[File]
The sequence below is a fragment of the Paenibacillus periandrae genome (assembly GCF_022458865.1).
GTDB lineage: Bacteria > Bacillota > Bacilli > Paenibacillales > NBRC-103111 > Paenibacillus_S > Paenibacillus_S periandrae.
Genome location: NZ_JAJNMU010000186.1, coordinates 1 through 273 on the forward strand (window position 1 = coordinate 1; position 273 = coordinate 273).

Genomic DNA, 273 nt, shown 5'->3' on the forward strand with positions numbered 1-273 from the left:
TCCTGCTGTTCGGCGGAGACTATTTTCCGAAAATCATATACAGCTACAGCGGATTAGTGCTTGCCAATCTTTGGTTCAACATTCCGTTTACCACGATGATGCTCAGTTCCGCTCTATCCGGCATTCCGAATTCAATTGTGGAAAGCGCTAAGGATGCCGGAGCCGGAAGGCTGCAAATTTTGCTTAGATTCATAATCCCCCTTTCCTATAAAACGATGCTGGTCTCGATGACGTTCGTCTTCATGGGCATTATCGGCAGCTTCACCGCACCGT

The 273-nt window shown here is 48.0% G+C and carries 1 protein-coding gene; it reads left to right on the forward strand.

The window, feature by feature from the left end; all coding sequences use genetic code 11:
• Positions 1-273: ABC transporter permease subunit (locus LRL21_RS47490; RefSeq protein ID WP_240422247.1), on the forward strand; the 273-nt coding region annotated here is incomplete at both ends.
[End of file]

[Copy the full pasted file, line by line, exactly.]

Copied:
The sequence below is a fragment of the Paenibacillus periandrae genome (assembly GCF_022458865.1).
GTDB lineage: Bacteria > Bacillota > Bacilli > Paenibacillales > NBRC-103111 > Paenibacillus_S > Paenibacillus_S periandrae.
Genome location: NZ_JAJNMU010000186.1, coordinates 1 through 273 on the forward strand (window position 1 = coordinate 1; position 273 = coordinate 273).

Genomic DNA, 273 nt, shown 5'->3' on the forward strand with positions numbered 1-273 from the left:
TCCTGCTGTTCGGCGGAGACTATTTTCCGAAAATCATATACAGCTACAGCGGATTAGTGCTTGCCAATCTTTGGTTCAACATTCCGTTTACCACGATGATGCTCAGTTCCGCTCTATCCGGCATTCCGAATTCAATTGTGGAAAGCGCTAAGGATGCCGGAGCCGGAAGGCTGCAAATTTTGCTTAGATTCATAATCCCCCTTTCCTATAAAACGATGCTGGTCTCGATGACGTTCGTCTTCATGGGCATTATCGGCAGCTTCACCGCACCGT

The 273-nt window shown here is 48.0% G+C and carries 1 protein-coding gene; it reads left to right on the forward strand.

The window, feature by feature from the left end; all coding sequences use genetic code 11:
• Positions 1-273: ABC transporter permease subunit (locus LRL21_RS47490; RefSeq protein ID WP_240422247.1), on the forward strand; the 273-nt coding region annotated here is incomplete at both ends.